Committee Against Torture, session 51 (2013)



(20 December 2013, CAT/C/AND/CO/1, Concluding observations on initial report, para. 20)

"In light of the State party’s commitment under the universal periodic review to enact and implement legislation that prohibits all corporal punishment of children, the Committee is concerned that corporal punishment is not yet explicitly prohibited in all settings (art. 16).

The Committee recommends that the State party enact and implement legislation that explicitly prohibits corporal punishment of children in all settings."


(3 January 2014, CAT /C/BEL/CO/3, Concluding observations on third report, para. 27)

"While taking note of the awareness-raising campaigns organized to prevent violence against children, the Committee notes with concern that the State party has not yet adopted specific legislation expressly prohibiting corporal punishment under all circumstances, particularly in the family and non-institutional childcare settings (arts. 2 and 16)."

Burkina Faso

([November 2013], CAT/C/BFA/CO/1 Advance Unedited Version, Concluding observations on initial report, para. 22, as at 5 January 2014 in French only)

"… Le Comité demeure également préoccupé par les informations concernant la persistance des châtiments corporels en famille (arts. 2, 12 et 16).

L’État partie devrait: ...

c) Mener des campagnes de sensibilisation sur les effets néfastes des châtiments corporels sur les enfants; et d) Réviser la législation pour inclure également la prohibition des châtiments corporels dans les foyers."


(20 December 2013, CAT/C/KGZ/CO/2, Concluding observations on second report, para. 21)

"Although corporal punishment of children is unlawful in schools, the penal system and certain care settings, the Committee is concerned at allegations that a high number of children experience violence, abuse or neglect in the family and some care settings (art. 16).

The State party should explicitly prohibit corporal punishment of children in all settings, including at home and in institutions and alternative care settings, and ensure awareness-raising and public education measures."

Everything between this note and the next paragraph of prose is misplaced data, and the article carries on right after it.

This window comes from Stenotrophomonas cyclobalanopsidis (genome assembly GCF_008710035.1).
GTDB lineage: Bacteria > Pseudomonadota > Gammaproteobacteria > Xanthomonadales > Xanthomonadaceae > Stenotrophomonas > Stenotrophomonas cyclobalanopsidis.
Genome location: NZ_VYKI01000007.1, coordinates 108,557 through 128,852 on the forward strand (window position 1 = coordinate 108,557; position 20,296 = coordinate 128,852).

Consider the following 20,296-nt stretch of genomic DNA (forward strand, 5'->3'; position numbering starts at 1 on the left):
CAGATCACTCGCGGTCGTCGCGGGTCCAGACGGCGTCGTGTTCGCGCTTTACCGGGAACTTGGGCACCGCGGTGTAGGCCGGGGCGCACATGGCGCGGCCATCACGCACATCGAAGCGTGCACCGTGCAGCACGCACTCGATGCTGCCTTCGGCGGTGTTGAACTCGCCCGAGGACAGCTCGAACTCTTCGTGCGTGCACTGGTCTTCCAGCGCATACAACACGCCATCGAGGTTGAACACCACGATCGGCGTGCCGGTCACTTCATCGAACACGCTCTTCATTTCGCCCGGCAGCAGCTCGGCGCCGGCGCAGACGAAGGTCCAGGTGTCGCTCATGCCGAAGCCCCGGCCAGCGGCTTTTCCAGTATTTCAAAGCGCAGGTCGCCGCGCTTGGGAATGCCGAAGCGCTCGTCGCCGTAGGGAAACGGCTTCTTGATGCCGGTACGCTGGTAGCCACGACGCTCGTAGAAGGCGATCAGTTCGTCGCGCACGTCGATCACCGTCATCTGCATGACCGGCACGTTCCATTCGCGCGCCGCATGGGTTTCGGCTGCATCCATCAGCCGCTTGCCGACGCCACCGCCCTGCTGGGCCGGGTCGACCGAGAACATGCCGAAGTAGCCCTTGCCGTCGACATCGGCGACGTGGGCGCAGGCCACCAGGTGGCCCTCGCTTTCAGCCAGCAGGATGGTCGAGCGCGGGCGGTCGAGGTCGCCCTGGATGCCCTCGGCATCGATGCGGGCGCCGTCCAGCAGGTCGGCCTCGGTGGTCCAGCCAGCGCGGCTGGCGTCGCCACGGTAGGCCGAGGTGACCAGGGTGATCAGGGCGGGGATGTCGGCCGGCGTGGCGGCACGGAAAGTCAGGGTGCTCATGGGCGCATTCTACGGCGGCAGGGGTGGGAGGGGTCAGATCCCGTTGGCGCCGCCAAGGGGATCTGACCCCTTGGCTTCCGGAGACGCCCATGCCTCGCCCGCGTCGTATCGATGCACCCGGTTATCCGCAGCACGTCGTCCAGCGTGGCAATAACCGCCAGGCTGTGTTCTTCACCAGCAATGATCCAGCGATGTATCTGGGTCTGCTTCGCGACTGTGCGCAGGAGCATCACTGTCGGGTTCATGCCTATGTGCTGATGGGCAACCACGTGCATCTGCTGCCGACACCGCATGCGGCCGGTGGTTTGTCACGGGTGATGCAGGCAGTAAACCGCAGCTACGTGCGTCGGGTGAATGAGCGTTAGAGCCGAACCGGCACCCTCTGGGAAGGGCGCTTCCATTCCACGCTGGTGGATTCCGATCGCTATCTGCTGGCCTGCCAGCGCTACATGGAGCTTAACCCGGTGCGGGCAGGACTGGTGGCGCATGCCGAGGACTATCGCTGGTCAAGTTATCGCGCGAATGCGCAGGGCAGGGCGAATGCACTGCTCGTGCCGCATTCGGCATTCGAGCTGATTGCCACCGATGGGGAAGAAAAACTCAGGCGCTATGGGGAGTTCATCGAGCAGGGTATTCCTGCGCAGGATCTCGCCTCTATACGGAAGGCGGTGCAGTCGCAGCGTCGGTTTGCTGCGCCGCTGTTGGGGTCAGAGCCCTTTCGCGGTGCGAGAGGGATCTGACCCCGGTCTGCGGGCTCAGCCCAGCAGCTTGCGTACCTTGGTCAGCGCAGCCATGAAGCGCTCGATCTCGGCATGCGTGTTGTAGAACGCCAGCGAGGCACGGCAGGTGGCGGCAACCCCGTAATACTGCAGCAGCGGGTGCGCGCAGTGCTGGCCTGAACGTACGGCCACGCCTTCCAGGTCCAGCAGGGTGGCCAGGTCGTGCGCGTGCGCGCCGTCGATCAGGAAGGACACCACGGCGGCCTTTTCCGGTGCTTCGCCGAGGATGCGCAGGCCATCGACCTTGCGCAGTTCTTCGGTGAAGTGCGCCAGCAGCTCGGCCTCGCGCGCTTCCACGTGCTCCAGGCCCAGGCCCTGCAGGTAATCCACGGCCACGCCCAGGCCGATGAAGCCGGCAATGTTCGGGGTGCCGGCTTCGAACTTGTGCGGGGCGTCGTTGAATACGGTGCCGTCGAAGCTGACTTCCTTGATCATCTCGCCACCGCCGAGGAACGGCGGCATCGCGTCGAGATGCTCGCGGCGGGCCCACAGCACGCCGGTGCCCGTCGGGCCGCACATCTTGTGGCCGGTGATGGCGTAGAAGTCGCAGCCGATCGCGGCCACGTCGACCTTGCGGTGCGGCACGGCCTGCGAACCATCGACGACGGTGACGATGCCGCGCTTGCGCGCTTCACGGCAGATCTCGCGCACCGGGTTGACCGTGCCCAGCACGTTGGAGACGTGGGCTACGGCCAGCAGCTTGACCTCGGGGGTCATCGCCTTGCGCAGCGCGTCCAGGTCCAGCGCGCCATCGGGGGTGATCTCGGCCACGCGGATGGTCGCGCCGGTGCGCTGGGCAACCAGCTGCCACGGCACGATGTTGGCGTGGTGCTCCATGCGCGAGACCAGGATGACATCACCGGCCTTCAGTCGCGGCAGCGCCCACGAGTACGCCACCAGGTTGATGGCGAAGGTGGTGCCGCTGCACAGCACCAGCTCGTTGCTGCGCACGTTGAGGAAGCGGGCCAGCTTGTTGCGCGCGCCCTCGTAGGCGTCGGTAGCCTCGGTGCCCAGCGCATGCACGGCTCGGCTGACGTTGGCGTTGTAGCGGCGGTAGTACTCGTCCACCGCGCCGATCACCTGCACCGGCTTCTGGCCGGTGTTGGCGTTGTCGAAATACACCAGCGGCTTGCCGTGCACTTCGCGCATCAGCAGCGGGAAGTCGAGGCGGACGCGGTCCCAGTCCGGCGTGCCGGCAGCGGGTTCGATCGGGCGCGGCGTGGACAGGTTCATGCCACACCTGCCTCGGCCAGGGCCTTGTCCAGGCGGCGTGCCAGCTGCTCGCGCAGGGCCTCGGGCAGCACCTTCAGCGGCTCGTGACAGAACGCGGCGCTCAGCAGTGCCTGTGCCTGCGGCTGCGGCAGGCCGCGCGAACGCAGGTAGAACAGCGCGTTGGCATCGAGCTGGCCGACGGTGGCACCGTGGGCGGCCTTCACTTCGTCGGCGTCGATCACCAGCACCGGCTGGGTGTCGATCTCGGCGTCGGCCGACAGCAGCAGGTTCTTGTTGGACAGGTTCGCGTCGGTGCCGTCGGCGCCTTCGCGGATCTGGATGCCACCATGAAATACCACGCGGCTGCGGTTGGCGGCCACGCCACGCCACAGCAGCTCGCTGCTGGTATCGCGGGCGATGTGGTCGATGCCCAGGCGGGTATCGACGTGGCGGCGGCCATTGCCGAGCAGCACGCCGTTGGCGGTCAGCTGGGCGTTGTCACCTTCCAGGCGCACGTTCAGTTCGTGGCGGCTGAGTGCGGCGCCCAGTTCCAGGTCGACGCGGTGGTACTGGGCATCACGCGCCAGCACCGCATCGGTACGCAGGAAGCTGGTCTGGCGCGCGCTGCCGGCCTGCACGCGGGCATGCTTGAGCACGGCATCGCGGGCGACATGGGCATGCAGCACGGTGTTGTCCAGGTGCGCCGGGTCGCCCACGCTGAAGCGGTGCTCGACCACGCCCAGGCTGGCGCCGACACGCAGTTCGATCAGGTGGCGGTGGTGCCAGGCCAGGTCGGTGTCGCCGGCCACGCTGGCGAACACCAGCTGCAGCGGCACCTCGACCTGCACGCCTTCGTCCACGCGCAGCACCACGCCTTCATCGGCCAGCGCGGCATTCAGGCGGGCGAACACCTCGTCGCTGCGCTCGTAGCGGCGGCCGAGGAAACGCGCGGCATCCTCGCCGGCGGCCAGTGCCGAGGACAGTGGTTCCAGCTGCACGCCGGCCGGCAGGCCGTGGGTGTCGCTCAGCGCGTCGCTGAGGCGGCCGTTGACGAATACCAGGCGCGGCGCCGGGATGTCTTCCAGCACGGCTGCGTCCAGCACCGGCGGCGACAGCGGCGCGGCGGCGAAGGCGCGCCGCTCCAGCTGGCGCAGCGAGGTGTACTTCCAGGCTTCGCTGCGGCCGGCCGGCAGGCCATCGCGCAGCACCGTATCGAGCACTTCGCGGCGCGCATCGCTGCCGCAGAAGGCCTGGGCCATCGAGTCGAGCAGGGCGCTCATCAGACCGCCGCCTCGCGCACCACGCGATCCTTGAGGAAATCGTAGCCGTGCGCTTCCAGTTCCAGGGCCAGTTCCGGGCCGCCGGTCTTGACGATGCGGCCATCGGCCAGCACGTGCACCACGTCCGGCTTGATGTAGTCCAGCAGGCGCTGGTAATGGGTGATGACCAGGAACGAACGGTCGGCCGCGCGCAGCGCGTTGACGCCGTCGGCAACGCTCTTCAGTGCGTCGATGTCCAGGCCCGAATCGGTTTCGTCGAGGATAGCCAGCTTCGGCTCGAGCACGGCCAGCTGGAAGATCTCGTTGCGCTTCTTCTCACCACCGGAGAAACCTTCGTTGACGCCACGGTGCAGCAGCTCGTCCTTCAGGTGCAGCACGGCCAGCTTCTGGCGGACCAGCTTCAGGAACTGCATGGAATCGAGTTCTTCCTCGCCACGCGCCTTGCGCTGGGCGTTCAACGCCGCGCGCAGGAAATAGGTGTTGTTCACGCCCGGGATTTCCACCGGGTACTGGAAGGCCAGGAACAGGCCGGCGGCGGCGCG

(10 December 2013, CAT/C/MOZ/CO/1, Concluding observations on initial report, paras. 25 and 27)

"… The Committee is also concerned at reports of corporal punishment (whipping) inflicted by some traditional authorities. Furthermore, it regrets the lack of information on the steps taken to ensure that customary law in Mozambique is not incompatible with the State party’s obligations under the Convention (art. 16).

The State party should:

a)     strengthen its efforts to prevent and combat harmful traditional practices, particularly in rural areas, and ensure that such acts are investigated and the alleged perpetrators prosecuted and, if convicted, punished with appropriate sanctions;

b)     provide victims with legal, medical, psychological and rehabilitative services and compensation, and create the conditions for them to report complaints without fear of reprisal; and

c)     provide judges, prosecutors, law enforcement officials and traditional authorities with training on the strict application of the relevant legislation criminalizing harmful traditional practices and other forms of violence against women and children.

In general, the State party should ensure that its customary law and practices are compatible with its human rights obligations, particularly those under the Convention. In its next periodic report, the State party should provide information on the hierarchy between traditional practices and codified law, especially with regard to forms of discrimination against women and children.

"While recognizing that corporal punishment has been abolished as a penalty for crime and that it is prohibited in penal institutions, the Committee is concerned that it is not explicitly prohibited in the home, schools and all care settings (art. 16)."


(23 December 2013, CAT/C/PRT/CO/5-6, Concluding observations on fifth/sixth report, para. 17)

"The Committee welcomes the legislative and other measures aimed at preventing and combating domestic violence (para. 5 (e) above), including the criminalization of domestic violence and corporal punishment of children under article 152 of the Criminal Code and the adoption of the Fourth National Action Plan against Domestic Violence (2011–2013)..."